Not every wine lover focuses on cellaring bottles of wine. Many people like to buy wine and enjoy it immediately. But for the serious fine wine collector, or for someone new to the idea, it’s worth knowing that aged bottles can be more delicious after a few years.
And while aged bottles can taste better after a number of years, there’s also much to be said for wine evoking memory and nostalgia. For example, celebrating a wedding anniversary by opening a bottle stored since the big day can make it extra special. Or, by opening bottles stashed after a trip to a winery, you can take yourself back to that holiday.
Are all wines worth cellaring?
So, how do you choose which wines are worth cellaring? Around 95% of wines aren’t designed to age, and actually taste better when opened quickly. And this means that finding wines worth ageing is more of a challenge.
Given that most wines last around two years, what should you look for in a wine you intend to store for between ten and 20 years? Primarily, you’re looking for wines with structure. This refers to the taste attributes in the wine that act as preservatives. For example, red wines for cellaring must be packed with great fruit, bold tannins, good levels of acidity and oak and boast a solid structure. You’re looking for the more expensive red wines in this case, as mass-produced wines generally don’t cellar well. Shiraz and Cabernet Sauvignon wines work well for cellaring, particularly if you’re new to it.
To cellar wines, you don’t need an actual wine cellar, of course. Most of us don’t have the kind of cool, dark basements that are necessary for storing wine for years. If you have a room with a constant, cool temperature then that will do, or you can invest in a wine fridge. Many fine wine collectors choose to store wines in temperature controlled bonded warehouses, which ensures it’s kept properly and fully catalogued.
At Ideal Wine Company, we’ve come up with five excellent reds worth cellaring below.
- Beringer Private Reserve Cabernet Sauvignon 2013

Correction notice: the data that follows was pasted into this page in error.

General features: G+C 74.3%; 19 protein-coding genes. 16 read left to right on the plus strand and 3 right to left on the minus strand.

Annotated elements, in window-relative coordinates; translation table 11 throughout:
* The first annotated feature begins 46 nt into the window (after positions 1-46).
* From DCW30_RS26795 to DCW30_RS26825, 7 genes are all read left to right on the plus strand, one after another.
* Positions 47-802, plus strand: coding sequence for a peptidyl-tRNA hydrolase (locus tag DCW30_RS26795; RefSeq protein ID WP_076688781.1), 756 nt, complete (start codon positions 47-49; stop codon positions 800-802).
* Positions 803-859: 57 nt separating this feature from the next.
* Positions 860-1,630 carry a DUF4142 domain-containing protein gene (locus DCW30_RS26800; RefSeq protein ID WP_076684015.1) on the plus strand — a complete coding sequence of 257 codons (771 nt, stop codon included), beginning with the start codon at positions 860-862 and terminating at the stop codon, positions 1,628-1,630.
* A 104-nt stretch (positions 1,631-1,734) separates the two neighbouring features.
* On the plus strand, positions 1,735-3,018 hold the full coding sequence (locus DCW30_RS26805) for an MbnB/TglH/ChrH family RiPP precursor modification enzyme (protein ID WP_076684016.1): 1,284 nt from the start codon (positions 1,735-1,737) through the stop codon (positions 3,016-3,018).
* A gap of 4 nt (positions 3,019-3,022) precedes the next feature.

This is one of the most popular red wines from the Californian Napa Valley region. The 2013 vintage is very intense, and has layers of sweetness, fruitiness, and a lot of tannins. It’s possible to find vintages going back to the 1980s, but if you’re considering buying one of these, check that they were stored properly.
- Coudoulet de Beaucastel Rouge 2013
Winemaker Marc Perrin’s flagship wine is Cheateau de Beaucastel’s Chateuneuf du Pape, which goes for more than £100 a bottle. But this dark and complex Cotes du Rhone is made with grapes from vineyards just opposite those used to make the more expensive wine. This is perfect for buying a few bottles now, enjoying some and storing the rest away. Aim to cellar them for between five and ten years, and you’ll be enjoying this delicious red wine for years to come.
- Domaine Raspail-ay Gigondas 2014
A classic Gigondas, this is made by a family producer who has been in the business for five generations. It’s packed with dark cherry flavours and notes of white pepper. If you enjoy it now you will find a rich and lush red, but if you store it for around a decade or more, you can expect an even richer, deeper, spicier wine later on.
- Tasca D’Ameritae Rosso del Conte 2012
This Sicilian red was first created back in the 1960s by wine enthusiast Count Giuseppe Tasca. It was one of the first reds to show that Sicily can produce top-class wines, and not just those that are nice to drink on holiday. When it’s young and new it has plenty of tannins but keep it for a couple of decades and you can expect a deep, luscious, warmly spicy black cherry wine.
- Chateau Meyre Haut-Medoc 2011
This Bordeaux style blended red wine from Chateau Meyre is a deep, richred with lots of black fruits. It has a solid structure thanks to the tannins and blackberries working in partnership leaving a full, rich texture on the palate. Store for up to ten years and enjoy this excellent red with good potential.